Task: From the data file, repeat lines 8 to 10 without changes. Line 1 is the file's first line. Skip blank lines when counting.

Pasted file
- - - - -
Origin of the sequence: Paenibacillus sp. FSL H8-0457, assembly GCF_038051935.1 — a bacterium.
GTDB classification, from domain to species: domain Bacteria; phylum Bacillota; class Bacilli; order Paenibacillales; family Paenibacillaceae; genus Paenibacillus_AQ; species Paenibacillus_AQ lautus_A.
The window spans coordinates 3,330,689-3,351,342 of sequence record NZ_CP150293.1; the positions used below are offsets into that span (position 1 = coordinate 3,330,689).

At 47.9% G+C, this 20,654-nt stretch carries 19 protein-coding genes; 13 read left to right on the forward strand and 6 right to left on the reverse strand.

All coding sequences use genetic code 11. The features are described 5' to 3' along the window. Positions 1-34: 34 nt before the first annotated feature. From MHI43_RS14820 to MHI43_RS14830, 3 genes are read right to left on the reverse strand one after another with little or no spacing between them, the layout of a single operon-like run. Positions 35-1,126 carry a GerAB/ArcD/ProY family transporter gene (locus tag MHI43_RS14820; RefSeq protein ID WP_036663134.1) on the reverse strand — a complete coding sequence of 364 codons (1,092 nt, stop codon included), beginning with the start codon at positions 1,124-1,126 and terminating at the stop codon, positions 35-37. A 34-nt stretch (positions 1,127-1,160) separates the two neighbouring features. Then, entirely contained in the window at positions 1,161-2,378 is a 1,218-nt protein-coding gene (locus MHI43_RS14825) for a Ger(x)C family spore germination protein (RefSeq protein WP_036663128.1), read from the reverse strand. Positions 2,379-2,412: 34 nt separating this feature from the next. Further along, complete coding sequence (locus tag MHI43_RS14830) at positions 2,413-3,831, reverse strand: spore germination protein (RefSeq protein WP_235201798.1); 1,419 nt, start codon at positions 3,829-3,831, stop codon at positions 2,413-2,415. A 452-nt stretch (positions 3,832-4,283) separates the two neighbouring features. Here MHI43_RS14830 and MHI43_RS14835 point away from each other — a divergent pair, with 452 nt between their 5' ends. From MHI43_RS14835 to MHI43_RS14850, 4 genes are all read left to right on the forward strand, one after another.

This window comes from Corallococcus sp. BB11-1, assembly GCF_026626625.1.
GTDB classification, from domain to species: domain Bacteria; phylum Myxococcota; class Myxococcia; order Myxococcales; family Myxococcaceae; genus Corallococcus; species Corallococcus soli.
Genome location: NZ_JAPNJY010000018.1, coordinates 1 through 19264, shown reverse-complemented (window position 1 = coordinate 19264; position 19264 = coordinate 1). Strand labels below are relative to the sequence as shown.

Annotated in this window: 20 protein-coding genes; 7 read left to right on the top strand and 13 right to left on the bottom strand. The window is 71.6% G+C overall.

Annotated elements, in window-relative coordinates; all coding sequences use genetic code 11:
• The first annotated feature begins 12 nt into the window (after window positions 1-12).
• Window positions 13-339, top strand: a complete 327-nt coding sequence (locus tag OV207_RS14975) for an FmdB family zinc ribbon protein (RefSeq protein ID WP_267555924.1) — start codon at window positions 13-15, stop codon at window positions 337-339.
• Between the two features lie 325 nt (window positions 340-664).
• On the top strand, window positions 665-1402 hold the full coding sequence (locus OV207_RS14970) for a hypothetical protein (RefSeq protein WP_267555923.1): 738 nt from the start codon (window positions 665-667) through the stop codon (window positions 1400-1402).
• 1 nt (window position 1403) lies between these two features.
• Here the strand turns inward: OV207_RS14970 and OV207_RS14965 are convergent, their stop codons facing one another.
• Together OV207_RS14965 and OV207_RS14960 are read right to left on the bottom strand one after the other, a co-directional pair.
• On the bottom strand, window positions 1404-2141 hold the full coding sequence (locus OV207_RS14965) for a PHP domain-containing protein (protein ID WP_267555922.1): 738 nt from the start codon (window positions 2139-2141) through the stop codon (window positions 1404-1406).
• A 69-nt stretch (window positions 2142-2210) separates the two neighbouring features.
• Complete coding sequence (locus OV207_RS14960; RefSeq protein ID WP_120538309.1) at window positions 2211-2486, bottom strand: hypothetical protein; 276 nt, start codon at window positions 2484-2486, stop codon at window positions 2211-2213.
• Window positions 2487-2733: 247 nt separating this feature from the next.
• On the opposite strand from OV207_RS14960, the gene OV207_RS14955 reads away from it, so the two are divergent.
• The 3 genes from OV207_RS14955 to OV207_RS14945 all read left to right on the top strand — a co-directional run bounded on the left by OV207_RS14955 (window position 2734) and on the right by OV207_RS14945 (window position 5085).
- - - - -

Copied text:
Genome location: NZ_JAPNJY010000018.1, coordinates 1 through 19264, shown reverse-complemented (window position 1 = coordinate 19264; position 19264 = coordinate 1). Strand labels below are relative to the sequence as shown.

Annotated in this window: 20 protein-coding genes; 7 read left to right on the top strand and 13 right to left on the bottom strand. The window is 71.6% G+C overall.

Annotated elements, in window-relative coordinates; all coding sequences use genetic code 11: